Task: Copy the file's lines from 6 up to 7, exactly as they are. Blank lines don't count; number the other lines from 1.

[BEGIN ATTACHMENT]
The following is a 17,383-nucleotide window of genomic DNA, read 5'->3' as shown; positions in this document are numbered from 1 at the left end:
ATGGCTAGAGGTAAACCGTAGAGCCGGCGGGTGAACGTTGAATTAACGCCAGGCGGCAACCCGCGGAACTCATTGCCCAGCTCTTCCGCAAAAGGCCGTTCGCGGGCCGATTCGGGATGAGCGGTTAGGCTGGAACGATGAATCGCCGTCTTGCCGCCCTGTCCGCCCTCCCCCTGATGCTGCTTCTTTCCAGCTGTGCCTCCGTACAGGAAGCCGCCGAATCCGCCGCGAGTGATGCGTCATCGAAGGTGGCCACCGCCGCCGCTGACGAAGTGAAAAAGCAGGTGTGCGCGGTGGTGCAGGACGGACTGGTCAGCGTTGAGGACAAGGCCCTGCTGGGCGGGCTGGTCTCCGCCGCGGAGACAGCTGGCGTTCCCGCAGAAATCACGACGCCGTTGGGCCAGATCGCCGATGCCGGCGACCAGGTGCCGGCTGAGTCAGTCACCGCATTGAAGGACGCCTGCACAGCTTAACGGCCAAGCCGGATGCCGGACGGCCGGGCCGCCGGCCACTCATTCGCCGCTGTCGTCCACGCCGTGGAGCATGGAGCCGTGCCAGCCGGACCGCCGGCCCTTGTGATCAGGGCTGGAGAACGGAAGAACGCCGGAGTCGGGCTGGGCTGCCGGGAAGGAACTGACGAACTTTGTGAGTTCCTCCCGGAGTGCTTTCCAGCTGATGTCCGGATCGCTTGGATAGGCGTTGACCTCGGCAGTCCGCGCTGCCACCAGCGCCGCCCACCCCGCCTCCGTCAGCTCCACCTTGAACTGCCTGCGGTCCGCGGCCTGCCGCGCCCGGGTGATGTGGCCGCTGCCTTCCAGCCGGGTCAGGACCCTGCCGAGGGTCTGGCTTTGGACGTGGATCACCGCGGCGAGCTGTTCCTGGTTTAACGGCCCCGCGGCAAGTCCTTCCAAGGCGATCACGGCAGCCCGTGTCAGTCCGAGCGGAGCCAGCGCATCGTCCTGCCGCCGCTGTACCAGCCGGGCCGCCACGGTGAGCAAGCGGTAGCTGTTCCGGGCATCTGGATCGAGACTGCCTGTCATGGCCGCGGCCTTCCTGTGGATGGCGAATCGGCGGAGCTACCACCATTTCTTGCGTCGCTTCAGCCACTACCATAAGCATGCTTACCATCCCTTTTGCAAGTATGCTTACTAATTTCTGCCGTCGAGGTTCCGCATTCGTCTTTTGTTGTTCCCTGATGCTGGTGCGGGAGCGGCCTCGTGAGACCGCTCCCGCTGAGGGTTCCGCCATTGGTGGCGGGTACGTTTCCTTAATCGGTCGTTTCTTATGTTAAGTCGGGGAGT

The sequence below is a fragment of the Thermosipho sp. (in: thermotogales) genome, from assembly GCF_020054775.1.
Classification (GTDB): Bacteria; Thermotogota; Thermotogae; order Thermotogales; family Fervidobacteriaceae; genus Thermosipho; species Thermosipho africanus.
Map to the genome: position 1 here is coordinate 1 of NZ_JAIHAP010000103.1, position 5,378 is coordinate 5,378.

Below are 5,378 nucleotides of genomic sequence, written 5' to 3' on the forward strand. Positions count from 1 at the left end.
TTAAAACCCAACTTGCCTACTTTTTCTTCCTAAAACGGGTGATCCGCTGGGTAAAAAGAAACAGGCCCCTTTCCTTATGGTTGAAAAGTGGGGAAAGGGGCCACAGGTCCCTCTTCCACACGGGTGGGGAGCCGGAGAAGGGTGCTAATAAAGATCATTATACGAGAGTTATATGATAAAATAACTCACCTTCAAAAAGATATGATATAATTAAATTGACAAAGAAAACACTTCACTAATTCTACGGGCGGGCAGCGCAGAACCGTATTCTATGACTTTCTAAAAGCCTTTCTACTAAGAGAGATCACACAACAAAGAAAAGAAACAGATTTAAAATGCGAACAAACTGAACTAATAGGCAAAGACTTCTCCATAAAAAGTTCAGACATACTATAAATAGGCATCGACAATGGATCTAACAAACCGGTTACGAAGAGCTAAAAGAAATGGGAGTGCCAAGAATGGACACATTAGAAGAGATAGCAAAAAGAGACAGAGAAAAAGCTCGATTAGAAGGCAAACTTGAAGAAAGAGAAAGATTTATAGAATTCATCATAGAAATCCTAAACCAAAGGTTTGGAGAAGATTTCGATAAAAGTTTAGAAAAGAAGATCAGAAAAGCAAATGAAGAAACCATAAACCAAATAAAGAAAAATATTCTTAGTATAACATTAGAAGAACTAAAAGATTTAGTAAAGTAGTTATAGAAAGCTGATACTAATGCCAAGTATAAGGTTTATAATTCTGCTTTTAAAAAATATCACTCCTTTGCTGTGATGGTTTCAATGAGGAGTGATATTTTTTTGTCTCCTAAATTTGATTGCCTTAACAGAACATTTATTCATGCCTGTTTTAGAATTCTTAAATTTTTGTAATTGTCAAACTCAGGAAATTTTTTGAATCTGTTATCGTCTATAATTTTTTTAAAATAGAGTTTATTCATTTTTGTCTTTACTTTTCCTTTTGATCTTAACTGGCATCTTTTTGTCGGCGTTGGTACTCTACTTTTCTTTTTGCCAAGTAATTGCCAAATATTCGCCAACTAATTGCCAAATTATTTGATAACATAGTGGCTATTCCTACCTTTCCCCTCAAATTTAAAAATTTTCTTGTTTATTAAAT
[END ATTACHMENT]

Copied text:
Below are 5,378 nucleotides of genomic sequence, written 5' to 3' on the forward strand. Positions count from 1 at the left end.
TTAAAACCCAACTTGCCTACTTTTTCTTCCTAAAACGGGTGATCCGCTGGGTAAAAAGAAACAGGCCCCTTTCCTTATGGTTGAAAAGTGGGGAAAGGGGCCACAGGTCCCTCTTCCACACGGGTGGGGAGCCGGAGAAGGGTGCTAATAAAGATCATTATACGAGAGTTATATGATAAAATAACTCACCTTCAAAAAGATATGATATAATTAAATTGACAAAGAAAACACTTCACTAATTCTACGGGCGGGCAGCGCAGAACCGTATTCTATGACTTTCTAAAAGCCTTTCTACTAAGAGAGATCACACAACAAAGAAAAGAAACAGATTTAAAATGCGAACAAACTGAACTAATAGGCAAAGACTTCTCCATAAAAAGTTCAGACATACTATAAATAGGCATCGACAATGGATCTAACAAACCGGTTACGAAGAGCTAAAAGAAATGGGAGTGCCAAGAATGGACACATTAGAAGAGATAGCAAAAAGAGACAGAGAAAAAGCTCGATTAGAAGGCAAACTTGAAGAAAGAGAAAGATTTATAGAATTCATCATAGAAATCCTAAACCAAAGGTTTGGAGAAGATTTCGATAAAAGTTTAGAAAAGAAGATCAGAAAAGCAAATGAAGAAACCATAAACCAAATAAAGAAAAATATTCTTAGTATAACATTAGAAGAACTAAAAGATTTAGTAAAGTAGTTATAGAAAGCTGATACTAATGCCAAGTATAAGGTTTATAATTCTGCTTTTAAAAAATATCACTCCTTTGCTGTGATGGTTTCAATGAGGAGTGATATTTTTTTGTCTCCTAAATTTGATTGCCTTAACAGAACATTTATTCATGCCTGTTTTAGAATTCTTAAATTTTTGTAATTGTCAAACTCAGGAAATTTTTTGAATCTGTTATCGTCTATAATTTTTTTAAAATAGAGTTTATTCATTTTTGTCTTTACTTTTCCTTTTGATCTTAACTGGCATCTTTTTGTCGGCGTTGGTACTCTACTTTTCTTTTTGCCAAGTAATTGCCAAATATTCGCCAACTAATTGCCAAATTATTTGATAACATAGTGGCTATTCCTACCTTTCCCCTCAAATTTAAAAATTTTCTTGTTTATTAAAT